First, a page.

A breakup of Swiss bank UBS would not be possible at the moment but it should be thoroughly restructured to bring it back on course, Luqman Arnold, chairman of investment company Olivant and former president of UBS, told CNBC Europe.
On Thursday, Arnold sent a letter to the UBS board suggesting the sale of the asset management business and the separation of its Wealth Management and Investment Bank units as possible solutions.
Shares of UBS closed 3.3 percnet higher on speculation the troubled bank could take more dramatic steps after being hit hard be the subprime crisis.
"Right now even if you wanted to break it up you couldn't, there is no bank on the planet who would take on its books the investment banking unit," Arnold told "Power Lunch Europe."
UBS is looking to raise 34 billion Swiss francs ($33.5 billion) in capital, after writing down around $37 billion in bad investments borne of a breakneck expansion in investment banking.
Olivant controls 0.7 percent of UBS shares and Arnold said in the letter to the board that the company intends to continue buying shares to increase its percentage ownership.
He said he did not put forward his proposals to other UBS shareholders. "We are getting calls from shareholders now," Arnold told CNBC Europe.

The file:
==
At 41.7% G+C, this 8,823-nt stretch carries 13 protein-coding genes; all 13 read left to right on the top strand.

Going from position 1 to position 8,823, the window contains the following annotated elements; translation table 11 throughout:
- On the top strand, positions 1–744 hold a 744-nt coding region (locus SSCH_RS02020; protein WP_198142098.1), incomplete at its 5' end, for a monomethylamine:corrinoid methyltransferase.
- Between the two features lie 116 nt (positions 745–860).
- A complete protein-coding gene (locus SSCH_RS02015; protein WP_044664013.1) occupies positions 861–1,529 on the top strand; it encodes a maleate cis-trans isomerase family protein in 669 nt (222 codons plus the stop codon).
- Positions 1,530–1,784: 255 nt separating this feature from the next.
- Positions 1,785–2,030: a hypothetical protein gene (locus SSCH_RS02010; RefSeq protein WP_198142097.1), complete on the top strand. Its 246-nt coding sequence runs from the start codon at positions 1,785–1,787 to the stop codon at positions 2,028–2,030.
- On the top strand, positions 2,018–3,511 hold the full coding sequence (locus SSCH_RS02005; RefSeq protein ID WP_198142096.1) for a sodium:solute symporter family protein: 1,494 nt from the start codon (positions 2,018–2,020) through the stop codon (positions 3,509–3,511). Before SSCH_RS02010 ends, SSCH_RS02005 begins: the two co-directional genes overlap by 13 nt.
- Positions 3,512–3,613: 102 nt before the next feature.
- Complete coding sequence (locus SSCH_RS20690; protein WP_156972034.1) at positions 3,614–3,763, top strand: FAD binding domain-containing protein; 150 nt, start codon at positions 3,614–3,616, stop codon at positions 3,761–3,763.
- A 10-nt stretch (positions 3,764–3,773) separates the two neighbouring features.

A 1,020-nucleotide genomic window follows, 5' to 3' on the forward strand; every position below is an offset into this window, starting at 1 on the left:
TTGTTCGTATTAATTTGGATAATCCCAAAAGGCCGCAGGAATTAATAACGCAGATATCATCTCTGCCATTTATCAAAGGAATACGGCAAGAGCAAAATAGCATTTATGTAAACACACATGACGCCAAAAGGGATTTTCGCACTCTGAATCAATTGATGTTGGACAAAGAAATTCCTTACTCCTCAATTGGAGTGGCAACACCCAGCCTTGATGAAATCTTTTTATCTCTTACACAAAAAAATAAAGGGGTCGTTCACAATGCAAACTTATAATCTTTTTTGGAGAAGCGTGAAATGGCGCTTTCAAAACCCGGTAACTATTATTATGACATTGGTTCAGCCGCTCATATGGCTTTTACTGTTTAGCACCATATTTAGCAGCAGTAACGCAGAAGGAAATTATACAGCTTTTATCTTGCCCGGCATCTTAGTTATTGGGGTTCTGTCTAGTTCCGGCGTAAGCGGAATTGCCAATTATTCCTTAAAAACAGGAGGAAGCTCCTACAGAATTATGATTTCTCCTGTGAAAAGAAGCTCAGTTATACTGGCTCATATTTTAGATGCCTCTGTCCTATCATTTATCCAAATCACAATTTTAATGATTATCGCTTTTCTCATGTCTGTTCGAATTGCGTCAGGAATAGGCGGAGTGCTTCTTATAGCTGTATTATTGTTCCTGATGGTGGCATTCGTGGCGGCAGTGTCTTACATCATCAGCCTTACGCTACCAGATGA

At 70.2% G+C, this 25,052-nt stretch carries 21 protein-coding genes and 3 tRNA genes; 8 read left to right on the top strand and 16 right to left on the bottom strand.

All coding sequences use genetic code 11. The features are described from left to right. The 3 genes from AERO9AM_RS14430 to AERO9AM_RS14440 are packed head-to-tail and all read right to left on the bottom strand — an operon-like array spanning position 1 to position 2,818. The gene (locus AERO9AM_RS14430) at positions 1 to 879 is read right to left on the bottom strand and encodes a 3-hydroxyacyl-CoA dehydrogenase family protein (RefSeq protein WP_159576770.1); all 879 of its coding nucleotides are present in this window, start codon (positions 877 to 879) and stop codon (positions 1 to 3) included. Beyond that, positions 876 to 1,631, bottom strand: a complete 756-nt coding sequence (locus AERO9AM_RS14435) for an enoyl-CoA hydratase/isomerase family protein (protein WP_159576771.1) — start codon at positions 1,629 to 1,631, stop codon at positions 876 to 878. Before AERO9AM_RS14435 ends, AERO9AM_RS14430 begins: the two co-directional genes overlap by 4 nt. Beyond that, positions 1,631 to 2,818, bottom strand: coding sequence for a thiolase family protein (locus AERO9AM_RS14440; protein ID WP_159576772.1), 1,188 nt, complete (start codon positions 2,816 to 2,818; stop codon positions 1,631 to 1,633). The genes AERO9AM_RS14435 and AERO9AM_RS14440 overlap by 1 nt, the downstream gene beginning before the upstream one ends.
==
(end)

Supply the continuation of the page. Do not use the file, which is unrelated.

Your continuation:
- Video: Watch the entire Arnold interview (8 mins, 14 secs)
A UBS spokeswoman said the bank had received the letter and will review it.
Private Banking at Risk?
Splitting the good parts from the bad parts is a good idea, because right now its private banking business is at risk, Jacob Schmidt, CEO at Schmidt Research Partners, told "Power Lunch Europe."
"I think there is no doubt that surgery is required. Surgery unfortunately is painful," Schmidt said. "I know of many customers who are leaving UBS because they no longer feel safe."
The one-bank integrated model is very difficult to manage, and the board needs to introduce a greater degree of strategic flexibility for the future, Arnold said when asked if he thought UBS was too big.
"If you look at UBS and Citigroup, there are some similarities here in terms of the size and complexity," he added.
Arnold, who had served as CEO of UBS before being ousted in 2001 after a dispute over strategy with Chairman Marcel Ospel, who resigned this week, also said he was questioning the appointment of in-house counsel Peter Kurer as chairman.
"I think we'd like to see someone run the company who has strategic vision…who has very good communication skills," Arnold said. "It's helpful if he ran a public company and it would be extremely important if he was independent of the past."